San Francisco Bay View » On Dec. 6, 1865, Black bodies were nationalized – and our prison movement was born – California News

San Francisco Bay View » On Dec. 6, 1865, Black bodies were nationalized – and our prison movement was born – California News

Part II: Campaign to Redistribute the Pain 2018

by Bennu Hannibal Ra-Sun, formerly known as Melvin Ray, Free Alabama Movement

As I write this article, I am not sure what day the Civil War began or what day it ended. The facts that I do know about the Civil War are not worth repeating here, as that story already occupies plenty of space in American text. My muse, instead, is about the particular vestige of slavery that the Civil War bequeathed to us on Dec. 6, 1865, that now forms the basis of our struggle to end mass incarceration and prison slavery in 2017.

“Amend the 13th Amendment” – Art: Kevin “Rashid” Johnson, 158039, FSP, P.O. Box 800, Raiford FL 32083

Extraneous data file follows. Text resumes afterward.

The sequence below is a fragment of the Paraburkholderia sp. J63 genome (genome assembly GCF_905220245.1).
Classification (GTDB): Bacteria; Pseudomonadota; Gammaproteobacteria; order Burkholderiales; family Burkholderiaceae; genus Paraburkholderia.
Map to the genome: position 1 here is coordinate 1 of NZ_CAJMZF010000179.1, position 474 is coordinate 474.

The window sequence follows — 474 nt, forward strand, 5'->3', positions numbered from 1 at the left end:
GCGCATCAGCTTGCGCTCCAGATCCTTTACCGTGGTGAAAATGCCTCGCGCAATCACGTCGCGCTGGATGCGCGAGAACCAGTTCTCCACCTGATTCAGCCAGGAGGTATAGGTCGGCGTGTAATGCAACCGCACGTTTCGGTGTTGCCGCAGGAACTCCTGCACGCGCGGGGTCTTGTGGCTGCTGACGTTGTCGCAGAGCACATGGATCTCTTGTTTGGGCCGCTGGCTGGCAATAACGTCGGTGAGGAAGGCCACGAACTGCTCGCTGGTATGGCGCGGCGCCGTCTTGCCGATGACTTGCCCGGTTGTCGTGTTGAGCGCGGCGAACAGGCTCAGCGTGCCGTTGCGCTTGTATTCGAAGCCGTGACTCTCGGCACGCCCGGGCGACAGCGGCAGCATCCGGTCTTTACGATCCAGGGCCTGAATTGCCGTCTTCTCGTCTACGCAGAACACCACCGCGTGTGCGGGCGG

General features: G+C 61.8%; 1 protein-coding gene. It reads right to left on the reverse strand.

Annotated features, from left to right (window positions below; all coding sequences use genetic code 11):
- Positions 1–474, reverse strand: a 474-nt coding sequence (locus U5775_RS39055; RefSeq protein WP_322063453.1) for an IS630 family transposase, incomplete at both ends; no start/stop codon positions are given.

On Dec. 6, 1865, the 13th Amendment to the U.S. Constitution was ratified. This is the date that the struggle to end slavery repositioned itself, by virtue of the 13th Amendment, to the prison systems of America.

As we all now know or should know, the 13th Amendment did not abolish slavery; it nationalized it. We must keep in mind that the great deception and myth that the 13th Amendment abolished slavery was aided by the fact that in 1865, very few Black people in this country were allowed to see a copy of the Constitution. Textbooks in Black schools post-Civil War either didn’t have the Constitution in them to begin with, or it was removed before the books were passed to Black schools.

The fact that so few people ever actually saw a copy of the Constitution has been instrumental in the perpetuation of the lie about what the 13th Amendment did and didn’t do. When the nationwide Sept. 9, 2016, demonstrations were taking place, I fielded approximately 50-100 media requests for interviews. After…

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